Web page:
CMM Institute 2021 Fellow completes dissertation

2021 fellow disertation

Lilya Shienko was selected as a CMM Institute Fellow in 2021 as part of an international cohort of 13 diverse colleagues, each seeking to engage with CMM concepts to investigate complex social issues. During her Fellow’s year, Lilya explored the integration of online social support as a coping mechanism for stress related to social isolation during COVID-19.  This eventually evolved into her dissertation topic, which focused on the impact of social media on job satisfaction.

Lilya incorporated CMM heuristics into the interpretive phase of her data analysis, alongside concepts of Adlerian psychology. Both Adlerian and CMM concepts informed the conceptual framing of Lilya’s dissertation, which hypothesized that social media usage during work hours could exert an influence (either positive or negative) on overall job satisfaction. Following Adlerian theory, she designed her interview protocols to focus on patterns of communication that were potentially constitutive of qualities of belongingness, identity, motivations, efficacy, and self-esteem. CMM concepts were applied in data analysis to explore the way that these qualities were “made” or co-constructed in social media-enabled communication.

Her work is the first known specific combination of CMM and Adlerian psychology in a dissertation study at Adler University. According to contemporary Adlerian scholar Richard Watts, the pioneering work of Alfred Adler is considered to have transformed the field of psychology, departing from the work of his mentor, Sigmund Freud by adding constructivist (e.g., solution-focused) narrative therapy ideas. Lilya’s work in combining both bodies of theory was well-received by her dissertation committee, which included seasoned Adlerian practitioners and educators.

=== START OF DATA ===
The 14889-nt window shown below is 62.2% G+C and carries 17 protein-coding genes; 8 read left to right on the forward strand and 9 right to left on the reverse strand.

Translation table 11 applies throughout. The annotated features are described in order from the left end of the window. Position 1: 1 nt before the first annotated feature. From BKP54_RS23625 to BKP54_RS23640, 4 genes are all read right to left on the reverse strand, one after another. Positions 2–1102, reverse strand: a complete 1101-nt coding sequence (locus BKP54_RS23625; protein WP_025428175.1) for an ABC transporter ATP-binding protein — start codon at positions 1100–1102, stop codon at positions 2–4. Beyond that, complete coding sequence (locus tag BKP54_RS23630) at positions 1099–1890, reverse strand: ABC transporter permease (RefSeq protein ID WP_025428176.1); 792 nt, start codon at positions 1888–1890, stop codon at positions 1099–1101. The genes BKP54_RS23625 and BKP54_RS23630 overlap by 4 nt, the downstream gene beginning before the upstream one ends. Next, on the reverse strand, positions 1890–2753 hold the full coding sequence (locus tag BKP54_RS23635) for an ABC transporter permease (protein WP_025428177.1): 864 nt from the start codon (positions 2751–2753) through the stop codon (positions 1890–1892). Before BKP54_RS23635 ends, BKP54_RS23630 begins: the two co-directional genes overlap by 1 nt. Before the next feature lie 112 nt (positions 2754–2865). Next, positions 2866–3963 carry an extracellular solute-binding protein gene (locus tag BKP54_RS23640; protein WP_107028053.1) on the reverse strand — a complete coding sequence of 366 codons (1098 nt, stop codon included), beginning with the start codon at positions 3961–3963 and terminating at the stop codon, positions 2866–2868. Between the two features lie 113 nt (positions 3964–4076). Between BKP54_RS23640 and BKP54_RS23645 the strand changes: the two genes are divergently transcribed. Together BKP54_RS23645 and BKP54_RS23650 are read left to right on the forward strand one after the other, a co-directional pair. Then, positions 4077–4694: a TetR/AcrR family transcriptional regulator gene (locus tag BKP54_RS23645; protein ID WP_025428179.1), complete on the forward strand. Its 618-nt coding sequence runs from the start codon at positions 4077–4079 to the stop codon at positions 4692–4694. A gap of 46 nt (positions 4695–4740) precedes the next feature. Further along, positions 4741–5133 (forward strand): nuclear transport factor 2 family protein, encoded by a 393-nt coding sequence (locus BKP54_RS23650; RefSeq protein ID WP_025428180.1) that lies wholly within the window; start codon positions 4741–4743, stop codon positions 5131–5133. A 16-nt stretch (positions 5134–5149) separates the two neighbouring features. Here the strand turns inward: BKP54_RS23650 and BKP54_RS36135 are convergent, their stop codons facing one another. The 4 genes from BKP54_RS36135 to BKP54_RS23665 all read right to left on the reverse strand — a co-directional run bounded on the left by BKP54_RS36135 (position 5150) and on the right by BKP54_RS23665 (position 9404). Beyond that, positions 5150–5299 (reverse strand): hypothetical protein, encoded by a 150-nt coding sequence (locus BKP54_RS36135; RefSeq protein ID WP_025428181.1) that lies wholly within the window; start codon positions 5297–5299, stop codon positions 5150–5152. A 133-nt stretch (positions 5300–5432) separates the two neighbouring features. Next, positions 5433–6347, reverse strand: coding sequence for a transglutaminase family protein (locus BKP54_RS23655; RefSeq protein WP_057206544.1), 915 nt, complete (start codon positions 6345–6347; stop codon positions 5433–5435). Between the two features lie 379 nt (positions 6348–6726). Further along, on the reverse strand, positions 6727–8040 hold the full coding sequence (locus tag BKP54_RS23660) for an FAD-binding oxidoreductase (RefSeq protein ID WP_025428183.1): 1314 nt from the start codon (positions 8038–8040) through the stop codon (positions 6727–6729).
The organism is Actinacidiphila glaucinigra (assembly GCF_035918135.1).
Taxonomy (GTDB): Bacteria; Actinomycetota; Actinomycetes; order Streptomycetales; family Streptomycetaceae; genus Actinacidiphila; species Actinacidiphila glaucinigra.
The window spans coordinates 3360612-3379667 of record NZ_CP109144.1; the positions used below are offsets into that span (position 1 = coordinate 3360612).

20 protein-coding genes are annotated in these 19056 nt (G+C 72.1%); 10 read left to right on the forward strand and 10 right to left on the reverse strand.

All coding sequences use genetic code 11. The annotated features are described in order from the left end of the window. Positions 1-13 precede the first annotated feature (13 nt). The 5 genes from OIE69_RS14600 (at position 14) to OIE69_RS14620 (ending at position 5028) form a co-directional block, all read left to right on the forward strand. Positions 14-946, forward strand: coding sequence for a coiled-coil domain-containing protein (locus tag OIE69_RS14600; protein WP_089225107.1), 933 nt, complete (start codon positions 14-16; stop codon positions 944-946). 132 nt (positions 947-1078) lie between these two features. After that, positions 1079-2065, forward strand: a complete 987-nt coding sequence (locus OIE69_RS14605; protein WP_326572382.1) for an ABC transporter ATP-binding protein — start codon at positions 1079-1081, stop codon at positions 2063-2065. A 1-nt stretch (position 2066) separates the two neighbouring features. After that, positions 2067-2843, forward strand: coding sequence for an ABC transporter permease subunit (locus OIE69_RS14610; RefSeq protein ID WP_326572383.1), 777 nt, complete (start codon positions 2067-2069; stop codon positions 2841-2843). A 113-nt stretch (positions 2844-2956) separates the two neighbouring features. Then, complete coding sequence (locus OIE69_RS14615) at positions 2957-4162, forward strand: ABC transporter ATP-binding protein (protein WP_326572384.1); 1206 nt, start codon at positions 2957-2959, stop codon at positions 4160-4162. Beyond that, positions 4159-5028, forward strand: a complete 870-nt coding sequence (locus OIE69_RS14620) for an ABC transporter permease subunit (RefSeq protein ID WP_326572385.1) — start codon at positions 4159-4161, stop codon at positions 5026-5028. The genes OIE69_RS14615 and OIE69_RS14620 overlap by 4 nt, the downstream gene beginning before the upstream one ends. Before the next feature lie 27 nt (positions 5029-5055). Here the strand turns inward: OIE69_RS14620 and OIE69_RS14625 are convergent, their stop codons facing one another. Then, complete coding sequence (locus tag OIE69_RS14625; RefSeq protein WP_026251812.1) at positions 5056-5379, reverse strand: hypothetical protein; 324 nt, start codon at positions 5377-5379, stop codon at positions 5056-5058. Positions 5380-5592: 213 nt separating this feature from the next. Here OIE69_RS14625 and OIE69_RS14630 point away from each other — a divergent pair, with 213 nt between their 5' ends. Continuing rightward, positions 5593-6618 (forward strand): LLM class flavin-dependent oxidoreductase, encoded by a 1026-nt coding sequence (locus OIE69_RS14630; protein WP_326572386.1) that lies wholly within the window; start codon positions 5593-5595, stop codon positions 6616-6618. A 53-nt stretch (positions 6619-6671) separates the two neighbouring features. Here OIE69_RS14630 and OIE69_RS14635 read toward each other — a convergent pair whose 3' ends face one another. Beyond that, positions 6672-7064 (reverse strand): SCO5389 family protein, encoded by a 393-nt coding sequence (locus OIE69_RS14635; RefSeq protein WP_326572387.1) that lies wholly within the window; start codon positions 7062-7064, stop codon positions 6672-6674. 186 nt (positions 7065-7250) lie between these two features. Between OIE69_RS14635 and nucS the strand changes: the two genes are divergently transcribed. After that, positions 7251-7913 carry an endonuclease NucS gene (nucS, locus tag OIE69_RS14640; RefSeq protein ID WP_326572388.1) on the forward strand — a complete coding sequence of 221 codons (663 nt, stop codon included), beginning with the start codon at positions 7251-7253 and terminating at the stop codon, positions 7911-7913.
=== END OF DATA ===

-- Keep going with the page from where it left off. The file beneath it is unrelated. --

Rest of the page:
Lilya has long been interested in the ways that technology such as social media has transformed ways of conducting business and entertainment. Her dissertation study was guided by prior research, which showed social media use at work might indirectly or directly impact work life through factors such as employee productivity, mental well-being, and performance. She did not find much had been written on the specific impact on job satisfaction, and found that there were even fewer studies of this phenomenon employing qualitative methodology. Lilya’s study therefore took a qualitative direction as part of the exploration of “how” social media use at work could impact overall job satisfaction. She found numerous examples of ways that social media usage in the work environment could both improve or damage self-esteem; influence productivity (increase or decrease); create social comparisons in the work sphere (e.g., fear of missing out); serve as a stress reliever or stressor during work hours; improve or worsen communication with friends and colleagues, and function as entertainment. Her conclusions suggest that future research could delve deeper into how social media use affects employee mental well-being as a factor potentially influencing job satisfaction, perhaps pointing towards strategies that organizational leaders can employ to strengthen employee mental well-being and performance through the intentional incorporation of daily social media use with a positive focus.

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